Last Saturday, some 24 hours before John Beck made his first NFL start in nearly four years, his mind slid down that slippery slope that he sometimes finds inescapable. Offensive plays and defensive schemes and guesses about what an opponent might do to him all danced wildly, a runaway jumble of X’s and O’s. “Your wheels can just keep turning,” he said, “and you can’t slow them down.”
So Beck left behind his wife, Barbara, and their three boys — 4, 2 and 7 months — and hopped in his blue Ford F-150. He headed for the woods that extend beyond the four practice fields behind the Washington Redskins’ Ashburn training facility. Mud splashed at his fenders. His eyes scanned the trees. Football, eventually, tiptoed away from his mind. He was looking for deer, the hunter in him trying to calm down the quarterback, because the quarterback certainly couldn’t calm himself down.
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“I’ve just learned over the years,” Beck said, “there’s certain things that I can do, and my brain relaxes.”
His is not, naturally, a relaxed brain. “I think Beck is a very A-type personality,” said Kyle Shanahan, his offensive coordinator. So as he approaches his next start Sunday against Buffalo in Toronto — with the endorsement of Coach Mike Shanahan that last week’s loss at Carolina was merely “the first of many games for him” — Beck continues the internal battle that began as early as his Pop Warner days, when he would sit in church and wonder about the score in the 49ers game. It continued when he delayed his college career to serve a Mormon mission, when he kept up with his passion only through newspaper clippings sent by his father. And it continues now, as a husband and a father: How can he balance the all-consuming nature of his job, yet not be completely consumed by it?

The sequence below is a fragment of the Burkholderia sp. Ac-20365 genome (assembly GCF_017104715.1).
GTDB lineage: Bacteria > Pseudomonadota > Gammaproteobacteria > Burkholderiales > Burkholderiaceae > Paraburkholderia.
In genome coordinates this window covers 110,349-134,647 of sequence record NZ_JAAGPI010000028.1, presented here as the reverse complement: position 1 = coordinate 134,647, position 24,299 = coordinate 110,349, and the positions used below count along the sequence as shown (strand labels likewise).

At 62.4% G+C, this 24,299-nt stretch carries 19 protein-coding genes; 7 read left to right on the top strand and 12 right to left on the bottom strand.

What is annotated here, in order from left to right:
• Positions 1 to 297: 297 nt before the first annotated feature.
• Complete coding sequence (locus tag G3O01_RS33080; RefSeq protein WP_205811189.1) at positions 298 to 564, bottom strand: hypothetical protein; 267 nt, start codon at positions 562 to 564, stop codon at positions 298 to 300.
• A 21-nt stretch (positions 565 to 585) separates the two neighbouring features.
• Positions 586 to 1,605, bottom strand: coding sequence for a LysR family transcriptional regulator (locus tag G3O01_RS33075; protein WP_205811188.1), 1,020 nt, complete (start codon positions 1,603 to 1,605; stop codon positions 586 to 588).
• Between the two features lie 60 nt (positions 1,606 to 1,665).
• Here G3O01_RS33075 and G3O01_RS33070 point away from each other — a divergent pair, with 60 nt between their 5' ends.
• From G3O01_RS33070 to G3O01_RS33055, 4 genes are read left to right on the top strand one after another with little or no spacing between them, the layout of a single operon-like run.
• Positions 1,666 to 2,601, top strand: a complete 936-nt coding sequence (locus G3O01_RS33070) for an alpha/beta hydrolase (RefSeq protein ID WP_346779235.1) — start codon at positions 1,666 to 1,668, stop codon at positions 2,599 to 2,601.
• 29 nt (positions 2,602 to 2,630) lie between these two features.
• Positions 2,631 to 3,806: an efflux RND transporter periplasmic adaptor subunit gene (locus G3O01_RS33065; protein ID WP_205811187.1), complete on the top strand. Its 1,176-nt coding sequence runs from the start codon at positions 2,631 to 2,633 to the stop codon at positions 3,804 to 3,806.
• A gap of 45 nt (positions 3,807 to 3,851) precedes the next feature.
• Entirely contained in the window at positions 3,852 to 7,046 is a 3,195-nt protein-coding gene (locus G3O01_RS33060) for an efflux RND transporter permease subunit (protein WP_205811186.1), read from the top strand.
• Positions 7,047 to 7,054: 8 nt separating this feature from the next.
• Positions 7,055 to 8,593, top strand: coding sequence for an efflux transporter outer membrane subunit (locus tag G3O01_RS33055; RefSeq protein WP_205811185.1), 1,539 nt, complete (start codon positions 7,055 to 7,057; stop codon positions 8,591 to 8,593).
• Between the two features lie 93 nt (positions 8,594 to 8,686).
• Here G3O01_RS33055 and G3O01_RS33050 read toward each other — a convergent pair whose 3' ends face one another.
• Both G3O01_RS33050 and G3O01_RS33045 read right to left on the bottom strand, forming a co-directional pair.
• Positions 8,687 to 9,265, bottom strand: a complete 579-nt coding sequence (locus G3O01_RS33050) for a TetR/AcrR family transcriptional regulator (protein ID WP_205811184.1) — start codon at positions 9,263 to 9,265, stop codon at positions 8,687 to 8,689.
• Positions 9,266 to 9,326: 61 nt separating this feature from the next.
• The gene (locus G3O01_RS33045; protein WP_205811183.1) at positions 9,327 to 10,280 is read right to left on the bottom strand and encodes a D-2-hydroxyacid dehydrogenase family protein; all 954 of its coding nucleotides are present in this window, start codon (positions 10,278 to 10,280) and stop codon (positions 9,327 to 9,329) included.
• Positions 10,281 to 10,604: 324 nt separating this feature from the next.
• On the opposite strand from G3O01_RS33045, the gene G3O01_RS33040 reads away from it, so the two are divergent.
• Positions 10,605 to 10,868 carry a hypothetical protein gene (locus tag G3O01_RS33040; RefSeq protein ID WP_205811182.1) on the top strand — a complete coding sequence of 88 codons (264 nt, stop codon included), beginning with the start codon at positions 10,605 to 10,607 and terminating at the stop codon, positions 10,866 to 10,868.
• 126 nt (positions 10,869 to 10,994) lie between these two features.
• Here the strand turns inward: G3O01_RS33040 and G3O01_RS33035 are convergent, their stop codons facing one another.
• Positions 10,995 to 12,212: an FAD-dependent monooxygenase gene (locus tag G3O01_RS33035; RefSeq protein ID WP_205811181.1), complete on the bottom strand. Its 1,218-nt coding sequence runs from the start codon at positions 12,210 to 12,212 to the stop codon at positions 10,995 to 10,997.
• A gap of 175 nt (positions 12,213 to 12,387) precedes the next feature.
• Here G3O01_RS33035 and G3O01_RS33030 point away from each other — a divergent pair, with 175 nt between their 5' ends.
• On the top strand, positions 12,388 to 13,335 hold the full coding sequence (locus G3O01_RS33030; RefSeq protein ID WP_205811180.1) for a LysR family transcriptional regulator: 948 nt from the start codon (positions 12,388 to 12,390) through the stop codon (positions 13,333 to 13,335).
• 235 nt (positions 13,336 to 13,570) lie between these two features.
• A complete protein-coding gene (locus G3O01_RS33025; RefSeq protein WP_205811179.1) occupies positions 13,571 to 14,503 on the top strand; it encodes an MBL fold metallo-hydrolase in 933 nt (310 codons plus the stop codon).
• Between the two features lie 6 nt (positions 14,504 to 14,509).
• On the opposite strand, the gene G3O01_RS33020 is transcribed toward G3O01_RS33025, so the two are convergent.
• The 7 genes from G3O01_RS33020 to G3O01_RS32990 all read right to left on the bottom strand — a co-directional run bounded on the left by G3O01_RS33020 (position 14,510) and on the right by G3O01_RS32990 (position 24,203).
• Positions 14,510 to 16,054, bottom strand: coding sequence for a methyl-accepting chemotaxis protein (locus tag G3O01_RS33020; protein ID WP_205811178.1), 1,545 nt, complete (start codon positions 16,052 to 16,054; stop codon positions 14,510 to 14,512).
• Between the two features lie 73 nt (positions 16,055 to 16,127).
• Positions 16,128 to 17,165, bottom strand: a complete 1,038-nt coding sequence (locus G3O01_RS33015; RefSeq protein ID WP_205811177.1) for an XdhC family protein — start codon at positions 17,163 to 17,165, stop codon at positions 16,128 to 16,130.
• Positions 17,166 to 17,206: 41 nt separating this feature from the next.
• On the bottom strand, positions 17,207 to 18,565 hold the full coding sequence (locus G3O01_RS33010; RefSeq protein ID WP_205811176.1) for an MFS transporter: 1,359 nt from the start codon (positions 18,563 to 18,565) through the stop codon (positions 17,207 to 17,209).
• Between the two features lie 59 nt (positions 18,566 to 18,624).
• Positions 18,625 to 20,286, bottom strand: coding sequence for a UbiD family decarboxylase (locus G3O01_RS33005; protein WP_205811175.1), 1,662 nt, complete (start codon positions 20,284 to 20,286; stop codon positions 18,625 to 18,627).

“I love football, but football’s not my life,” Beck said. “Football’s who I am, but it’s not who I am. You know what I’m saying?”
The start of an obsession
At times, he has to convince himself. The latest in a string of Redskins quarterbacks that ranges from first-rounders to drifters, Beck is described — by teammates and coaches past and present — as uber-prepared, remarkably diligent, “a football junkie,” according to Brandon Doman, his quarterbacks coach at Brigham Young University. He is so earnest that when Bernie Busken, his coach during a record-setting career as quarterback at Mountain View High School in Mesa, Ariz., pointed out that Beck was over-rotating his upper body as he dropped back to throw, Beck drew a line in his driveway as part of a drill to fix it. That was on a Saturday.
“By Monday, he was perfect,” Busken said. “He never did it wrong again.”
When Beck was 8, he played his first season of tackle football on a team known as the “Sin Nombres” — Spanish for “No-Names,” made up almost exclusively of kids from the down-and-out sections of Mesa. They had position coaches. They ran a two-minute offense. Though official practices were Tuesdays and Thursdays, the skill guys would get together Wednesdays in the backyard of Beck’s grandmother.